Once you do one you'll have the fundamental knowledge to do any. The internet is an invaluable resource for information and can help you with things that may be different from axle to axle.
This write-up will be about the GM 14-bolt full-floater rear axle, found under 3/4 ton and 1 ton trucks and vans.
First thing is disassembly. Any one of us can take something apart, but like an engine there are some things you have to take note of first. Mainly, the carrier bearing caps and their position/sides of their pre-disassembly location. Also take note of the pinion housing assemebly. It's bolt pattern is 6 non-symmetrical bolt holes and it can only go on one way. Otherwise, just standard sorting of bolts for where they go.
Some specialty tools you will need to complete this job:
4" bearing seperator.
Hydraulic press (can be bought cheap at harbor freight, or home made if you're creative).
Air impact capable of 450 ft/lbs of torque. I got mine at NAPA for $125.
Large pipe wrench.
Dial indicator micrometer with a clamp-on mount.
Caliper micrometer (can also be found at Harbor Freight cheap, and digital).
Rubber mallet, 2 lb hammer.
Several various blocks and pieces of heavy steel.
A variety of large sockets, including 1 1/2".
Punches, drifts, etc.
Taps and dies would be nice, for chasing threads.
After you have it took apart, you need to press the old bearings off the carrier.
Here's the borrowed home made press I used:
And here's my bearing seperator:
It is IMPORTANT to wear your SAFETY GLASSES when operating a hydraulic press! I would also not recommend smiling, since flying metal is tougher than teeth. I also cover the family jewels when possible! I had to split my carrier by removing the ring gear to fit it in my press. Using various chunks of steel, washers and a socket I pressed the carrier bearings off, as well as the old bearings off the old pinion. Unfortunately I didnt get pics, as I do not posess 3 arms. Then I pressed the new bearing on the new pinion and carrier, and used a 1" round drift bar to knock the bearing races out of the pinion housing and installed the new ones.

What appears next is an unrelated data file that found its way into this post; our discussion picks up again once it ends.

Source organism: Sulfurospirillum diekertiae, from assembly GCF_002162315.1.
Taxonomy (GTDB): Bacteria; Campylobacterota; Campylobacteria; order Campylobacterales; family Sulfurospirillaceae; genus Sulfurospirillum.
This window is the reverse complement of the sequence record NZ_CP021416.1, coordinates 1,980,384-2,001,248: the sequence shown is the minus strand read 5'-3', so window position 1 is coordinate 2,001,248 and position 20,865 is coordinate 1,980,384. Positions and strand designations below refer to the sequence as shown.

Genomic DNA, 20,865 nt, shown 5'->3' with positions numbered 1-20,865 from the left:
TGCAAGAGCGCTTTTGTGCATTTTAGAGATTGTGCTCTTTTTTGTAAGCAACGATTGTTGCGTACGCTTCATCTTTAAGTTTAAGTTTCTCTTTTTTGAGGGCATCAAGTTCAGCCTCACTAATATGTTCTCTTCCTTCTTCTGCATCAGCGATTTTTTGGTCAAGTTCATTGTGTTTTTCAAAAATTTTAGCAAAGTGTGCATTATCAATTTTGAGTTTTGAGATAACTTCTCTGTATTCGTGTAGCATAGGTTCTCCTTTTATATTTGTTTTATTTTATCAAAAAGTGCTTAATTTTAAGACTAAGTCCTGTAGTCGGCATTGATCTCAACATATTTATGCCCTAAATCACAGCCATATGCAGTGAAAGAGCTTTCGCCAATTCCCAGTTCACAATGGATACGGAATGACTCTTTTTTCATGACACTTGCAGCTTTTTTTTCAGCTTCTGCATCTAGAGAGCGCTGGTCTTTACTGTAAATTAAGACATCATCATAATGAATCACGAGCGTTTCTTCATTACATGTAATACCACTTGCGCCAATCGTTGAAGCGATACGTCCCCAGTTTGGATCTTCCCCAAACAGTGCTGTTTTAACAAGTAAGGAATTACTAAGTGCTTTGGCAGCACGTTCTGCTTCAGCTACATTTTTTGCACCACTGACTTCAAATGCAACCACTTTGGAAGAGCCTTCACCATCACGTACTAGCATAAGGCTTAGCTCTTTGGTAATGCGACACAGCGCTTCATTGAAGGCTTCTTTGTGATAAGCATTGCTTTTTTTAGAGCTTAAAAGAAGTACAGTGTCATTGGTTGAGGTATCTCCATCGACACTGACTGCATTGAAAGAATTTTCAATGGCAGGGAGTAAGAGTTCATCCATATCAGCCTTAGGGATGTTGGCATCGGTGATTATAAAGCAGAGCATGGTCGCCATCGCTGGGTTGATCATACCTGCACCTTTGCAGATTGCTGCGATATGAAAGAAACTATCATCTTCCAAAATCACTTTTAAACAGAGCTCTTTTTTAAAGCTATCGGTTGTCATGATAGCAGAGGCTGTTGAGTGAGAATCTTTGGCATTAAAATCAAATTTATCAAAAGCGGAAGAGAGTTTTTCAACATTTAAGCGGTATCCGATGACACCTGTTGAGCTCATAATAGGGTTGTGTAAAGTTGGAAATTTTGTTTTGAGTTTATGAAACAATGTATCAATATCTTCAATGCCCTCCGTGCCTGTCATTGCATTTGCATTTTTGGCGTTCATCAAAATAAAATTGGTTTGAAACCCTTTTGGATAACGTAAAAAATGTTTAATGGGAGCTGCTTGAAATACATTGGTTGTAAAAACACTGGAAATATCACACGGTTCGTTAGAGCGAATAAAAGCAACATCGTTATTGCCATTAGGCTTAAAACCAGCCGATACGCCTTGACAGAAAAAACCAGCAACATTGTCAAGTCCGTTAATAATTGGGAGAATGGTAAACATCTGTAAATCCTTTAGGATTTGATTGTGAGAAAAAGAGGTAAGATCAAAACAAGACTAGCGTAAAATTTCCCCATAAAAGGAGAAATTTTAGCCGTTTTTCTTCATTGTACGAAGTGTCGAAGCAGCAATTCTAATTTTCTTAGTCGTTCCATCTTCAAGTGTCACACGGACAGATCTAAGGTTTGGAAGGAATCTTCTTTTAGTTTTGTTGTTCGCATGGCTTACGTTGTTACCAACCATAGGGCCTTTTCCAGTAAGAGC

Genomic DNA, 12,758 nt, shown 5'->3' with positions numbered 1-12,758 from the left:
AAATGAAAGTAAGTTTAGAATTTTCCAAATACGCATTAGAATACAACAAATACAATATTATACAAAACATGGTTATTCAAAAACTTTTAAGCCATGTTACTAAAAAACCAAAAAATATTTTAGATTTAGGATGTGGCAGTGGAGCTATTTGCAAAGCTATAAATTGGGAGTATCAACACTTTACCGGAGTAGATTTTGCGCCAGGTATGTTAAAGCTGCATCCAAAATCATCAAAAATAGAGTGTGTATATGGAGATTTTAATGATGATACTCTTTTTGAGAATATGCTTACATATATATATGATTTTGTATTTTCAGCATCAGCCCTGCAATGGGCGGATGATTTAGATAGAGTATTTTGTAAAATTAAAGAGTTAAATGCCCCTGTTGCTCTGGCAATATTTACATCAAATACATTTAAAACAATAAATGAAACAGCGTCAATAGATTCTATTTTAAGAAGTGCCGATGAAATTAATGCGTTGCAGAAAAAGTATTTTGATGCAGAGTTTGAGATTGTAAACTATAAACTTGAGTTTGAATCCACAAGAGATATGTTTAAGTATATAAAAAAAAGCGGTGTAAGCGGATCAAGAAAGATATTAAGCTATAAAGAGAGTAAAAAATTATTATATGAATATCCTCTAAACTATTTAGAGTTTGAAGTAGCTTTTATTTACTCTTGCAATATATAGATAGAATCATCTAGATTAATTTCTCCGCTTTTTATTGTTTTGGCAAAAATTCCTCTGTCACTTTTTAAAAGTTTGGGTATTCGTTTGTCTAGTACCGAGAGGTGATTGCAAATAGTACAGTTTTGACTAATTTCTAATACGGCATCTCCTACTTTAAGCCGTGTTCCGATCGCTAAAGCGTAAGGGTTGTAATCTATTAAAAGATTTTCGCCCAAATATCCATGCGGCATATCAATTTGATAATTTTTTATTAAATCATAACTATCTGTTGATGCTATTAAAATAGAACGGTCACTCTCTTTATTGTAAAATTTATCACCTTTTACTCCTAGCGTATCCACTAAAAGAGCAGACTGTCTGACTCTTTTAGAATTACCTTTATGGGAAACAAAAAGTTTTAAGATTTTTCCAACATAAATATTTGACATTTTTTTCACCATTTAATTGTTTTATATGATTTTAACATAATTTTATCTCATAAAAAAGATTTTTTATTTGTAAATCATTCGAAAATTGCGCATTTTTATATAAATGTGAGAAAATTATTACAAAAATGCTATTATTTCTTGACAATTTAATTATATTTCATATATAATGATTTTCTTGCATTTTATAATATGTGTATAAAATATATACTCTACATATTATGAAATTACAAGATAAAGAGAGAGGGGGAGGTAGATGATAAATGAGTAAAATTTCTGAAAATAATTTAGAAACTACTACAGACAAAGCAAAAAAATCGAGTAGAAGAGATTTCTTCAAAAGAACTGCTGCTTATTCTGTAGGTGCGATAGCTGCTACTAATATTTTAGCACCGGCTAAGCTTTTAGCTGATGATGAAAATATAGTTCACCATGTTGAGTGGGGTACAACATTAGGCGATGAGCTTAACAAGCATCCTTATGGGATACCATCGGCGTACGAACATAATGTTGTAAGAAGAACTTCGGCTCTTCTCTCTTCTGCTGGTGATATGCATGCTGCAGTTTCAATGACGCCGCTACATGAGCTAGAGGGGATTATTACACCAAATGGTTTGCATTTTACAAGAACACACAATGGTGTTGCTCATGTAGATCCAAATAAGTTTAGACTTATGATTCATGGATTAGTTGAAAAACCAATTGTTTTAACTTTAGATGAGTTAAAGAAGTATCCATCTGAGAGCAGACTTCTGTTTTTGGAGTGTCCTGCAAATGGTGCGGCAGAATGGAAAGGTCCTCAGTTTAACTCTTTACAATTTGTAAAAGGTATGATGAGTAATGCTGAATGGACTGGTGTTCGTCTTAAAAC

Next was one of the hardest, suckiest parts of the process: installing the pinion into the housing and setting pinion bearing preload! I installed the pinion into the housing, dropped in the crush collar, dropped the smaller pinion bearing into the top and used the press and the old bearing to press it up on the pinion. Then I started the pinion yoke on, used the old washer and nut, and using my impact on the highest setting I began running down the pinion yoke against the crush collar. It is a long process of short blasts, with the socket only turning about 1/16" at times, until there is only about 1/16" or less play up and down:
Next I ran the old pinion nut off and installed the seal. Grease the rubber seal surface:
...and then put some black silicone on the outer rim of the seal:
...then used the rubber mallet to get it started:
Smacked it the rest of the way down with the 2#:
...then rolled the edge down with the rubber mallet:
Might as well take the time to clean up the pinion yoke where the seal rides with the wire wheel...
Grease it up...
and smack it in place:
Next shoot some WD-40 on the washer and put some high-strength thread locker on the pinion threads:
Then you finish off the pinion bearing preload. You want about 25-35 inch-pounds of rotational torque. WD-40 the bearings when you're trying to get the preload right. You could try setting your ft/lb torque wrench to 2 pounds but I doubt you'll get the right amount of torque since they arent designed to go that low. Best way I can describe it is tighten it until it feels right. It will be just a little hard to turn but you should be able to spin it with 2 fingers and when you let go it stops. Used bearings require much less preload, more like a front wheel bearing has.